In a rally and protest this afternoon, a large group gathered in the shadow of Los Angeles City Hall today to call attention to the violence that continues to victimize transgender people, including the recent murders of Aniya Parker October 2nd and Jennifer Laude on October 12th.
Organizer Kerri Cecil, along with activists, community leaders, local clergy and a representative from the Los Angeles Police Department spoke to the crowd about change, tolerance and the need to engage the city leadership and media to call attention to the violence and murder of transgender Americans.
“We stood up today and raised our voices, united against the rampant violence being inflicted upon the transgender community. Community leaders spoke from their hearts as we pleaded for unity and for our allies to stand with us to raise awareness of these horrible hate crimes.”
— Kerri Cecil
Local artists Lunden Reign played a moving acoustic version of the title track from their upcoming album, “American Stranger”. The crowd grew quiet as lead singer Nikki Lunden sang the song about being a stranger in the country you grew up in and call home.
“The reason Nikki and I chose this song to perform is because it’s a story about those Americans who feel like a stranger in their own country, community, religion, family, society… just because others see them as ‘different'”, says guitarist Lora G Espinoza. “We felt like the audience would be able to connect with that feeling”.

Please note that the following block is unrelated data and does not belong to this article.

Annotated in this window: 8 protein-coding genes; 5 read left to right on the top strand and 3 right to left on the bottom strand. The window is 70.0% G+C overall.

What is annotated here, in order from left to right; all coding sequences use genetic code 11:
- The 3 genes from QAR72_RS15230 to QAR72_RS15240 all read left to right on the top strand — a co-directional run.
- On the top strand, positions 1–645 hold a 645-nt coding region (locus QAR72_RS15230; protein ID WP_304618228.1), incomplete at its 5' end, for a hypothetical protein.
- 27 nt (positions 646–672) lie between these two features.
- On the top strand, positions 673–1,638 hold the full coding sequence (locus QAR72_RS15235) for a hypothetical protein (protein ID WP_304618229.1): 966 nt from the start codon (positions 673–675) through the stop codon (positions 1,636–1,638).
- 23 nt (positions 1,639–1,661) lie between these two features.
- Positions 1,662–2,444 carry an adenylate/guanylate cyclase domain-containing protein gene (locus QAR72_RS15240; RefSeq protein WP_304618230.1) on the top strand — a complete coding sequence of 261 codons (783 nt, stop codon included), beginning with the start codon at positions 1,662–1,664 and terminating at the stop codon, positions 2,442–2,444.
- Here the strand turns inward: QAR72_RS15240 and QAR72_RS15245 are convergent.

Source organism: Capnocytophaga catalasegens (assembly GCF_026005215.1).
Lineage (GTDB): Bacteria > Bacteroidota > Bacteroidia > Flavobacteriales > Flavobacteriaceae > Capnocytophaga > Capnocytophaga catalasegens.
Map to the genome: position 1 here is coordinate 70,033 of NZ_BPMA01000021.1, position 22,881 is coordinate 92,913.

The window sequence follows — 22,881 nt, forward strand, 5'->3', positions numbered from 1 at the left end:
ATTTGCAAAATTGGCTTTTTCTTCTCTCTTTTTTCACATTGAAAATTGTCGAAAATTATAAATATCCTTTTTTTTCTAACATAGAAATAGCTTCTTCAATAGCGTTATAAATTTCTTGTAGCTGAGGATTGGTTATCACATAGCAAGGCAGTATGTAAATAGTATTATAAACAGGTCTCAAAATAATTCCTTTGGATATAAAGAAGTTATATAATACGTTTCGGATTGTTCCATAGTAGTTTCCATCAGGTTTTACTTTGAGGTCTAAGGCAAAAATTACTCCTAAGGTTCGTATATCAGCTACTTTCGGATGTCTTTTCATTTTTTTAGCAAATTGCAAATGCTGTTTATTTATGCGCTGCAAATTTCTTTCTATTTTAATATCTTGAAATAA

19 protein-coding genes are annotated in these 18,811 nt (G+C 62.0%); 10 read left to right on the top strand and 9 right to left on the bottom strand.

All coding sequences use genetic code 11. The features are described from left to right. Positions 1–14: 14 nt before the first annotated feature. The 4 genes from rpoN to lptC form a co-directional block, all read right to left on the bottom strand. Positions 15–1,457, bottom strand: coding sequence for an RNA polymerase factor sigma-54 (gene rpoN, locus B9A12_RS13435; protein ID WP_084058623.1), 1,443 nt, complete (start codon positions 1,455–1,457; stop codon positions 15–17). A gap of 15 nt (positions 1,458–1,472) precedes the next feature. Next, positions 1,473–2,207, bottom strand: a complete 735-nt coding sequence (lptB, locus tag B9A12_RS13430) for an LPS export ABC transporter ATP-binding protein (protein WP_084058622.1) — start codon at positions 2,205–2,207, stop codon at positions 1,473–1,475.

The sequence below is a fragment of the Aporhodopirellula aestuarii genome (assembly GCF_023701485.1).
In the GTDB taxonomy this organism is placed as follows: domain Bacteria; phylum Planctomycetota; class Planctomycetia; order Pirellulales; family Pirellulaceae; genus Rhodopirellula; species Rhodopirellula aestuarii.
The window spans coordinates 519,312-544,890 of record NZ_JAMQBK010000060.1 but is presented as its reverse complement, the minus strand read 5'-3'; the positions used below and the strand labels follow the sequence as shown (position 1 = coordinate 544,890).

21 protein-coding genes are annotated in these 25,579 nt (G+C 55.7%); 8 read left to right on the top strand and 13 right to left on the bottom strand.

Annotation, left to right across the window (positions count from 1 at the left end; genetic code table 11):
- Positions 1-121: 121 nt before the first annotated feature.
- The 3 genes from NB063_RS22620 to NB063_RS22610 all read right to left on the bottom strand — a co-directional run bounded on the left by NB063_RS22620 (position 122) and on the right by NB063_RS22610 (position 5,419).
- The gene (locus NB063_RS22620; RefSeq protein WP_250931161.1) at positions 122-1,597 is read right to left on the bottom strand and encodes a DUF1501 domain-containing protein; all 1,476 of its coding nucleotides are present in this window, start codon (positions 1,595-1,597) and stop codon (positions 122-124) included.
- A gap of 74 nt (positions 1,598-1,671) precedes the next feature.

Speakers told powerful stories of how murders, beatings, violence and discrimination plague the transgender community. Cecil was motivated to organize the event following the murder of Aniya Parker on October 2 — the eighth murder of a trans woman of color in the US since June. Nationally, transgender women of color face a much higher chance of being victimized; despite their minority numbers, trans persons of color represent more than half of all hate crimes and 73% of murder victims in the United States. The Trans Violence Tracker website is investigating or has verified 876 attacks on transgender people so far in the year 2014.
“I spoke with a reporter at the Vigil for Aniya [Parker]”, says Cecil, “and her attitude was that people won’t think we matter until we make some noise. So I decided then that we needed to make some noise”. The crowd seemed to agree, as colorful signs reading as “Trans Lives Matter!” and “Stop Killing Us!” served as a backdrop to the scene with the crowd chanting and singing between the different speakers.
“If your God teaches you that it is OK to hate and murder, maybe you need to think about that God, and what it is that you believe”.
— Deacon Li Arnee, Unity Fellowship Church